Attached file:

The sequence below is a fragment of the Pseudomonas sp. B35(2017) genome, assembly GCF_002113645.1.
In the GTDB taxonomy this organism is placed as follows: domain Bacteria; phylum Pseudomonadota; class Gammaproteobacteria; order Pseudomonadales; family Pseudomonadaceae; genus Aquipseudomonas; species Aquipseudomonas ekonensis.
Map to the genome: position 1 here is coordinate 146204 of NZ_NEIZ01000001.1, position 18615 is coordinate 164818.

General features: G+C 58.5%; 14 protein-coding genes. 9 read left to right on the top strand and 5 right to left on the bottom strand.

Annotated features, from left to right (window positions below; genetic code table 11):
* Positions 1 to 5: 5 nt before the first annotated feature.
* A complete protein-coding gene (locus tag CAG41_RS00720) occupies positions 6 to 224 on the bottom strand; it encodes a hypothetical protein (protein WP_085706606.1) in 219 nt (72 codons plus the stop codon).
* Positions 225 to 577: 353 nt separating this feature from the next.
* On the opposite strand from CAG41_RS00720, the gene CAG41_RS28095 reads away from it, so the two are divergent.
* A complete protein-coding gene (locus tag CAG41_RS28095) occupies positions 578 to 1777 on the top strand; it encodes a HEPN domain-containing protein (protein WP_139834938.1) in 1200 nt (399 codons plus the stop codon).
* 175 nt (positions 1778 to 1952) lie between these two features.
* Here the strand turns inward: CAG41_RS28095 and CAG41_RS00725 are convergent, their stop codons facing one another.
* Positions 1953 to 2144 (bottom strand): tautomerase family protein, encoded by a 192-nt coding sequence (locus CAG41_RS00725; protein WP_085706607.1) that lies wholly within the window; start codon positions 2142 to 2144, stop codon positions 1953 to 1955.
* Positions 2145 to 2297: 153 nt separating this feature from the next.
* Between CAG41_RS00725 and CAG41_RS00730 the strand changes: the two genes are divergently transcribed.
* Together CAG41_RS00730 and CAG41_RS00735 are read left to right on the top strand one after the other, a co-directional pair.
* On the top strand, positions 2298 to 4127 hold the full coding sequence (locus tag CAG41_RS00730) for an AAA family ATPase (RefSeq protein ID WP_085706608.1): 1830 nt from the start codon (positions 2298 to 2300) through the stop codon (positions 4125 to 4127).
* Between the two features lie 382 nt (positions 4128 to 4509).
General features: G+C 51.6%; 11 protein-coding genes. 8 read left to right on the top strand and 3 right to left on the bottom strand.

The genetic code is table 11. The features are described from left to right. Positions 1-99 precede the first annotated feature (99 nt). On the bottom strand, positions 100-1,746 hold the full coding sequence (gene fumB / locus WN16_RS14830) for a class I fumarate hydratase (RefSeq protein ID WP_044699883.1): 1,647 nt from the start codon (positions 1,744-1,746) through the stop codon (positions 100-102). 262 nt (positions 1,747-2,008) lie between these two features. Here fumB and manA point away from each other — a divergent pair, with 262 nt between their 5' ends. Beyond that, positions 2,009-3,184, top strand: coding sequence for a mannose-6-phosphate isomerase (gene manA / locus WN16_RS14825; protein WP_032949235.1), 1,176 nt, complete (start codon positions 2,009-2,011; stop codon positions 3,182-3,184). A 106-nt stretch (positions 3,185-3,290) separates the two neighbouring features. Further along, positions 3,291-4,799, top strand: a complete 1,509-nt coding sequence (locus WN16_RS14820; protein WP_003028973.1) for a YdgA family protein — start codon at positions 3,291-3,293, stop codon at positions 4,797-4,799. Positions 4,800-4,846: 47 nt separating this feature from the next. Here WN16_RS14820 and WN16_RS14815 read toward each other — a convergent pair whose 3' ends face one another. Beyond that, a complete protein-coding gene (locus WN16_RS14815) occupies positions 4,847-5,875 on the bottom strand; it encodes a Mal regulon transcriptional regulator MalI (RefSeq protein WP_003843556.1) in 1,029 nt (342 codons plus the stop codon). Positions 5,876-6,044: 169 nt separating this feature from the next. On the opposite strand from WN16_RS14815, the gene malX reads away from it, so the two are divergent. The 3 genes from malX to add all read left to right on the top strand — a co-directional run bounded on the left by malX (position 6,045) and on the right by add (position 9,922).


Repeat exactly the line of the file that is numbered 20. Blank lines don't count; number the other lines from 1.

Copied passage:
The genetic code is table 11. The features are described from left to right. Positions 1-99 precede the first annotated feature (99 nt). On the bottom strand, positions 100-1,746 hold the full coding sequence (gene fumB / locus WN16_RS14830) for a class I fumarate hydratase (RefSeq protein ID WP_044699883.1): 1,647 nt from the start codon (positions 1,744-1,746) through the stop codon (positions 100-102). 262 nt (positions 1,747-2,008) lie between these two features. Here fumB and manA point away from each other — a divergent pair, with 262 nt between their 5' ends. Beyond that, positions 2,009-3,184, top strand: coding sequence for a mannose-6-phosphate isomerase (gene manA / locus WN16_RS14825; protein WP_032949235.1), 1,176 nt, complete (start codon positions 2,009-2,011; stop codon positions 3,182-3,184). A 106-nt stretch (positions 3,185-3,290) separates the two neighbouring features. Further along, positions 3,291-4,799, top strand: a complete 1,509-nt coding sequence (locus WN16_RS14820; protein WP_003028973.1) for a YdgA family protein — start codon at positions 3,291-3,293, stop codon at positions 4,797-4,799. Positions 4,800-4,846: 47 nt separating this feature from the next. Here WN16_RS14820 and WN16_RS14815 read toward each other — a convergent pair whose 3' ends face one another. Beyond that, a complete protein-coding gene (locus WN16_RS14815) occupies positions 4,847-5,875 on the bottom strand; it encodes a Mal regulon transcriptional regulator MalI (RefSeq protein WP_003843556.1) in 1,029 nt (342 codons plus the stop codon). Positions 5,876-6,044: 169 nt separating this feature from the next. On the opposite strand from WN16_RS14815, the gene malX reads away from it, so the two are divergent. The 3 genes from malX to add all read left to right on the top strand — a co-directional run bounded on the left by malX (position 6,045) and on the right by add (position 9,922).